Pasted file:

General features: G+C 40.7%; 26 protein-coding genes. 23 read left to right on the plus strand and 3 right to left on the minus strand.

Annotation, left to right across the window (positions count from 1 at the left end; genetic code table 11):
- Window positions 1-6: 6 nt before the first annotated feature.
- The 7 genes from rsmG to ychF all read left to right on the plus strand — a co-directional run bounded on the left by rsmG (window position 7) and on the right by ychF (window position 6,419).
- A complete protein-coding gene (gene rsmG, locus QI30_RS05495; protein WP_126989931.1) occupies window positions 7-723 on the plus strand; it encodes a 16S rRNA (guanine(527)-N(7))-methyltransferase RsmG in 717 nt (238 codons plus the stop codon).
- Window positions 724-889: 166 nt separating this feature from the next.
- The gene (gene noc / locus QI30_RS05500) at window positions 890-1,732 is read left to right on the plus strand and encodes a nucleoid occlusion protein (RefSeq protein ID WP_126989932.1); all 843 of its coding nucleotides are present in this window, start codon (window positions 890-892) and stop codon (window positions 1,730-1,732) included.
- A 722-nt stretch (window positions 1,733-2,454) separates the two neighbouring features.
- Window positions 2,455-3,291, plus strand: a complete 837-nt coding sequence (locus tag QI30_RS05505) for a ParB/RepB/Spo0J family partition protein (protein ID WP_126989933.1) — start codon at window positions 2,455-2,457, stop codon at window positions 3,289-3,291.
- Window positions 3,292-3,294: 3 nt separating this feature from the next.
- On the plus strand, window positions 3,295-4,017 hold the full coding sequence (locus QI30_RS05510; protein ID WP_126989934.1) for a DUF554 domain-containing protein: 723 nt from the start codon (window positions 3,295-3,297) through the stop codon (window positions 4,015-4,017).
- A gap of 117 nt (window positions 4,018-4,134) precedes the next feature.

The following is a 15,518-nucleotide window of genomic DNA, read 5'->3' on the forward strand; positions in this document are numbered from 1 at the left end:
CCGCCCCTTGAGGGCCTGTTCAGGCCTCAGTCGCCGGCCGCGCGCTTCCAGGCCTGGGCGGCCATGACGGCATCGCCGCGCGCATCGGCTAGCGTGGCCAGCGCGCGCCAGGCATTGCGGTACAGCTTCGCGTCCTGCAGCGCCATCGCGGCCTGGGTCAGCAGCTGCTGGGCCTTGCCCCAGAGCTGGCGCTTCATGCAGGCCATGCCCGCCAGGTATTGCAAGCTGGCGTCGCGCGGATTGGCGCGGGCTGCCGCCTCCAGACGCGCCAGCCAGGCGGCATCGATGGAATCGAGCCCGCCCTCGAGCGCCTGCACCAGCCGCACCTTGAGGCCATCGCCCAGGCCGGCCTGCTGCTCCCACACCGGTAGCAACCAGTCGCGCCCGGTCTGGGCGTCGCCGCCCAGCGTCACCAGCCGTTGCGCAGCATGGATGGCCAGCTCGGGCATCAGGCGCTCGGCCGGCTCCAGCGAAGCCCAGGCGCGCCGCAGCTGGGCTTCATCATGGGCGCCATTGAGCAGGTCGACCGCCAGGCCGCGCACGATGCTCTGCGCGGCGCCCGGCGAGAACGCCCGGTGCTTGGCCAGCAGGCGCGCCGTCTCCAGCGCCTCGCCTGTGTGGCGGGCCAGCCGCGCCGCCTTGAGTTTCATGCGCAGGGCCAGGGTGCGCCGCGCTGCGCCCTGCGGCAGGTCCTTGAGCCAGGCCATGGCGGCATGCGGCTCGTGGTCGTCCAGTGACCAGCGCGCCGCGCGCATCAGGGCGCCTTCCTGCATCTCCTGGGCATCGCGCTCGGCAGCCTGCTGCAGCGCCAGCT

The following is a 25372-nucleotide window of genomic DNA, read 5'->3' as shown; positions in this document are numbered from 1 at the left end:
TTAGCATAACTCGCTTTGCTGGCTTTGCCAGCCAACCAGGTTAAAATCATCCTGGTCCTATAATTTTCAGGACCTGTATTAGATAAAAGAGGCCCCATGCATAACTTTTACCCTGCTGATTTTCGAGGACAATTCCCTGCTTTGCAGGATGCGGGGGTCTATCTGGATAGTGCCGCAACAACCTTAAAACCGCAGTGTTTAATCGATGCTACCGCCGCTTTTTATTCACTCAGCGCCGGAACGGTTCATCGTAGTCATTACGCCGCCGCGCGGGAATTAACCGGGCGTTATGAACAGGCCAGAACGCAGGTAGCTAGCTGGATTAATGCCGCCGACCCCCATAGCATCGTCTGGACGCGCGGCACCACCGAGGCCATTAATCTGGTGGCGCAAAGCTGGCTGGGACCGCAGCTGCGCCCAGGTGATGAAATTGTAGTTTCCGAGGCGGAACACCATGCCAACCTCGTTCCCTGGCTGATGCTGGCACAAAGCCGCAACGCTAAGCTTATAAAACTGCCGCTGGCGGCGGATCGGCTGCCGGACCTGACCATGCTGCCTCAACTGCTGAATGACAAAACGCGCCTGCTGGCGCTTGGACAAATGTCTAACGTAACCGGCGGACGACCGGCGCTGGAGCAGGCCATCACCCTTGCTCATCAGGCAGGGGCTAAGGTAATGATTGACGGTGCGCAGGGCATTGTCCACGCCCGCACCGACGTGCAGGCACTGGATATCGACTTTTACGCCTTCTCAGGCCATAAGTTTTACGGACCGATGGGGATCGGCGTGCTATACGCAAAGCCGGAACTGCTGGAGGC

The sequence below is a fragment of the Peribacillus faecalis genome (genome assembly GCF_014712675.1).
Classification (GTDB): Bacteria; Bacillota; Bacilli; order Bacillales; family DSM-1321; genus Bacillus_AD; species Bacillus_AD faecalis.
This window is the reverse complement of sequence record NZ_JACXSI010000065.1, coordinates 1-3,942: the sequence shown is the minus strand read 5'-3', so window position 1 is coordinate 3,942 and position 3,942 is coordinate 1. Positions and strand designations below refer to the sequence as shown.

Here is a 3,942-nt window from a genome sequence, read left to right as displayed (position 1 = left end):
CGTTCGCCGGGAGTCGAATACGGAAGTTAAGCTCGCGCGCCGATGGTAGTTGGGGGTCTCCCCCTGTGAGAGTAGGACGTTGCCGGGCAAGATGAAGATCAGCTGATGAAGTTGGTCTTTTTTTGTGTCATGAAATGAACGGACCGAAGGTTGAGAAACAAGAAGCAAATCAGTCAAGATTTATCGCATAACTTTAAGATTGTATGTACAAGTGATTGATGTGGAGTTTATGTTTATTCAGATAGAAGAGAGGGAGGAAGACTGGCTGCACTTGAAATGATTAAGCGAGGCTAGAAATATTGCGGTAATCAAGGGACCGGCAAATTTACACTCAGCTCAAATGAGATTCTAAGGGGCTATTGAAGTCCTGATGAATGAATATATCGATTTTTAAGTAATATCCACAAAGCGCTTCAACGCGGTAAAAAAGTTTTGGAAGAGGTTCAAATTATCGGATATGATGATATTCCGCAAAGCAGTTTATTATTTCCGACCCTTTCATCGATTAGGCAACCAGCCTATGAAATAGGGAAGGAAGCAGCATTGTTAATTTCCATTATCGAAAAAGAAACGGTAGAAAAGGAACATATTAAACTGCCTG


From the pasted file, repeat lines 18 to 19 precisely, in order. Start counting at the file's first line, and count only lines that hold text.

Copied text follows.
Classification (GTDB): Bacteria; Bacillota; Bacilli; order Bacillales; family DSM-1321; genus Bacillus_AD; species Bacillus_AD faecalis.
This window is the reverse complement of sequence record NZ_JACXSI010000065.1, coordinates 1-3,942: the sequence shown is the minus strand read 5'-3', so window position 1 is coordinate 3,942 and position 3,942 is coordinate 1. Positions and strand designations below refer to the sequence as shown.